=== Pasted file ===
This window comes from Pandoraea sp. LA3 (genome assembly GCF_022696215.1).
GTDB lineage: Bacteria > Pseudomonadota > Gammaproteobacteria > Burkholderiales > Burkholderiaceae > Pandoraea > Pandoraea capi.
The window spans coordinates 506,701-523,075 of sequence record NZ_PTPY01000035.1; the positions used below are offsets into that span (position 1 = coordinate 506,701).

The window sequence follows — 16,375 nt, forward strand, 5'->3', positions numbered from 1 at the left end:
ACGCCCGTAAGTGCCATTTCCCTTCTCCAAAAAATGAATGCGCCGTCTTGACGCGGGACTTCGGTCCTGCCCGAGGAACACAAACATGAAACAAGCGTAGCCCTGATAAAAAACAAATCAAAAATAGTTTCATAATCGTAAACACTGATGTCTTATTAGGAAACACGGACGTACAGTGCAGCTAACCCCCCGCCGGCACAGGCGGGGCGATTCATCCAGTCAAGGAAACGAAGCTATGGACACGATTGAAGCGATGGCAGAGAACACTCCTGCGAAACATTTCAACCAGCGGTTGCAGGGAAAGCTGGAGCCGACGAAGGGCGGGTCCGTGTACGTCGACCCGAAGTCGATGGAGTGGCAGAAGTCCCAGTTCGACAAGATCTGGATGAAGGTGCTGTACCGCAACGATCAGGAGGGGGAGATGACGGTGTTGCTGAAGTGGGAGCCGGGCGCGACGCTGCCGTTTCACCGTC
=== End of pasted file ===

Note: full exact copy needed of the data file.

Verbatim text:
This window comes from Pandoraea sp. LA3 (genome assembly GCF_022696215.1).
GTDB lineage: Bacteria > Pseudomonadota > Gammaproteobacteria > Burkholderiales > Burkholderiaceae > Pandoraea > Pandoraea capi.
The window spans coordinates 506,701-523,075 of sequence record NZ_PTPY01000035.1; the positions used below are offsets into that span (position 1 = coordinate 506,701).

The window sequence follows — 16,375 nt, forward strand, 5'->3', positions numbered from 1 at the left end:
ACGCCCGTAAGTGCCATTTCCCTTCTCCAAAAAATGAATGCGCCGTCTTGACGCGGGACTTCGGTCCTGCCCGAGGAACACAAACATGAAACAAGCGTAGCCCTGATAAAAAACAAATCAAAAATAGTTTCATAATCGTAAACACTGATGTCTTATTAGGAAACACGGACGTACAGTGCAGCTAACCCCCCGCCGGCACAGGCGGGGCGATTCATCCAGTCAAGGAAACGAAGCTATGGACACGATTGAAGCGATGGCAGAGAACACTCCTGCGAAACATTTCAACCAGCGGTTGCAGGGAAAGCTGGAGCCGACGAAGGGCGGGTCCGTGTACGTCGACCCGAAGTCGATGGAGTGGCAGAAGTCCCAGTTCGACAAGATCTGGATGAAGGTGCTGTACCGCAACGATCAGGAGGGGGAGATGACGGTGTTGCTGAAGTGGGAGCCGGGCGCGACGCTGCCGTTTCACCGTC